Apple AirTag Review

The easiest way to find your keys if you have an iPhone

You’ll never lose anything in the couch again. Apple’s AirTag ($29) takes advantage of tight iOS integration and the world’s vast network of iOS devices to create Bluetooth trackers that are easy to set up, use, and trace — especially compared to the Tile. , which is the current leader of the industry. If you have an iPhone or an iPad, AirTag is a great and enjoyable way to track down your lost devices, and it deserves our Editors’ Choice award for iOS tracking devices.

never lose anything again

There is a good industry of trackers for people, vehicles and goods. For Samsung phone and tablet owners, Samsung has SmartTag and SmartTag+. For iPhone and iPad users, AirTag really competes against Tile, a giant of the industry, which has built its entire brand on low-cost Bluetooth trackers that let you beep when you lose your keys.

(A quick note: AirTag is compatible with any iPhone or iPad running iOS or iPadOS 14.5 or later. We mention the iPhone throughout this review for simplicity, but none with an up-to-date iPad pairing. Will also work for. Finding more with airtag.)

Airtags are easier to install than Tiles, have better directional search powers, and can be found remotely. Tiles come in more form factors than AirTag, and you can call your phone the other way around as well as the Tile. But their range is a maximum of 30 feet, and the range on the AirTag is functionally infinite as long as there’s an iPhone nearby.

Airtags can be purchased in one go or in a discounted four-pack.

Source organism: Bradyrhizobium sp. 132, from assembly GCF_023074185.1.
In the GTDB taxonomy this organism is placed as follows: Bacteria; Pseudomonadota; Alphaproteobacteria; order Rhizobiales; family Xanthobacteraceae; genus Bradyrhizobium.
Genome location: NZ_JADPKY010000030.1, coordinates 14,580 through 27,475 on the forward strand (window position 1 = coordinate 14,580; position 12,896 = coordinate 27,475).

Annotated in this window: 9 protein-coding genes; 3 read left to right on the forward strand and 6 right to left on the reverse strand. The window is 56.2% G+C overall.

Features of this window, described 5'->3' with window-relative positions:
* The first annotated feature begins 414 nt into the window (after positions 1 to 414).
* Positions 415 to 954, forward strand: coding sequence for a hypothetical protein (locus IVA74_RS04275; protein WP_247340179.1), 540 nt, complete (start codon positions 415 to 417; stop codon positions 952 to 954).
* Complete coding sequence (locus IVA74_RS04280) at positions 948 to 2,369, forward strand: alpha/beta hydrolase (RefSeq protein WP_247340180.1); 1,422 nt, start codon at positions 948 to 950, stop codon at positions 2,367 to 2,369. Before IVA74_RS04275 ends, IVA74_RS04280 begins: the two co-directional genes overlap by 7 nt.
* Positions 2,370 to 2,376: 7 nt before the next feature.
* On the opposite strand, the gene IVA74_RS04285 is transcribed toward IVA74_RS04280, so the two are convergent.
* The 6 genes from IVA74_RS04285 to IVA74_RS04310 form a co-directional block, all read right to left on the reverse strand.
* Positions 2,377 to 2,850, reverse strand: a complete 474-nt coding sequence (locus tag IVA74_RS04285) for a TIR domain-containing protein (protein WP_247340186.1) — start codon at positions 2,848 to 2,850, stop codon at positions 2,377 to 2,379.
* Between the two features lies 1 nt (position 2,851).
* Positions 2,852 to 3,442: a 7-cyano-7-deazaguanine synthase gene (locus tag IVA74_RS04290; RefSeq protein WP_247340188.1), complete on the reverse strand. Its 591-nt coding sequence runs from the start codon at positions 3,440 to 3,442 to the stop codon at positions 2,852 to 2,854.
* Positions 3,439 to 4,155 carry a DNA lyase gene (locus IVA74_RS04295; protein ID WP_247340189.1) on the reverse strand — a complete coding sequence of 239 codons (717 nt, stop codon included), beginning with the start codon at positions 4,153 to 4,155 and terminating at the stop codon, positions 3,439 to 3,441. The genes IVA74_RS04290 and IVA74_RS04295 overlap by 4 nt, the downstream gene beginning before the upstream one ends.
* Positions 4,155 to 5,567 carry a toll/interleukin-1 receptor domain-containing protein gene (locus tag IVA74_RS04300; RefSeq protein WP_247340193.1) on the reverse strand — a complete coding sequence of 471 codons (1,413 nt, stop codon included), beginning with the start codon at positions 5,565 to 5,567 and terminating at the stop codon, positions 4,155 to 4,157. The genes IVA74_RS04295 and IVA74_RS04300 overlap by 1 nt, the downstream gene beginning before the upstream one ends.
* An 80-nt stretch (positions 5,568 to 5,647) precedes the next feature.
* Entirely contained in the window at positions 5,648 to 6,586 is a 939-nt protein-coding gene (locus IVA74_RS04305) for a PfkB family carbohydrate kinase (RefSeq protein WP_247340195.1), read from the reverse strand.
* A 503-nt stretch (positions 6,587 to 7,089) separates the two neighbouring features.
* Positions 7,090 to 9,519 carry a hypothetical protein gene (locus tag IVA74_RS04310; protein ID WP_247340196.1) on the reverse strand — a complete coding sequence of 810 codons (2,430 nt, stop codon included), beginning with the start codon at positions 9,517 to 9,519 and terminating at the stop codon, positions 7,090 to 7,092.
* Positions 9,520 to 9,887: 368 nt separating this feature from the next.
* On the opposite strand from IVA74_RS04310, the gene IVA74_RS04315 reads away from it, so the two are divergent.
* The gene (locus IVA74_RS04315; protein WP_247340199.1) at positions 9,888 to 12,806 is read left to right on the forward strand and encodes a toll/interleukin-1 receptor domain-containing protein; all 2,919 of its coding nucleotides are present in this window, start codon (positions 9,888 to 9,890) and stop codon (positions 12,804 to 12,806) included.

You can get one AirTag for $29 or pay $99 for four. Plus, you’ll need to buy holders for them: Unlike the Tile and SmartTag, the AirTag doesn’t have a lanyard hole. Apple sells a leather key ring in blue, gray or red for $35; A leather loop holder in brown or red for $39; and a silicone loop holder in blue, orange, white, or yellow for $29. This being Apple, there is already a huge third-party ecosystem. You can get the basic versions of the Keychain and Loop Holder from Belkin for $12.95, and Amazon has dozens of no-name keychain and loop holders starting at $2.99.

Your AirTag fits into one of these holders.

The tags themselves are small metal discs with a shiny silver side and a white side. Apple offers free printing of a monogram or emoji on each tag, so you can tell them apart and designate them for a special use.

An airtag is unnoticeable when dropped in the pocket of your jeans. At 1.26 inches in diameter and 0.31 inches thick, it’s slightly thicker than the Tile Mate or Tile Pro, and much thicker than the Tile Slim. However, it is noticeably thinner and smaller than the Samsung SmartTag. The difference between the AirTag and the Tile Slim mostly comes into play if you’re trying to track your wallet, as the AirTag will bulge it out more than the Tile Slim will. But tiny little tags easily disappear into a backpack, coat pocket, or suitcase, and they look great in one of Apple’s keychain holders.

Apple says the AirTag’s replaceable CR2032 battery will last about a year.

The back of the AirTag is quite shiny.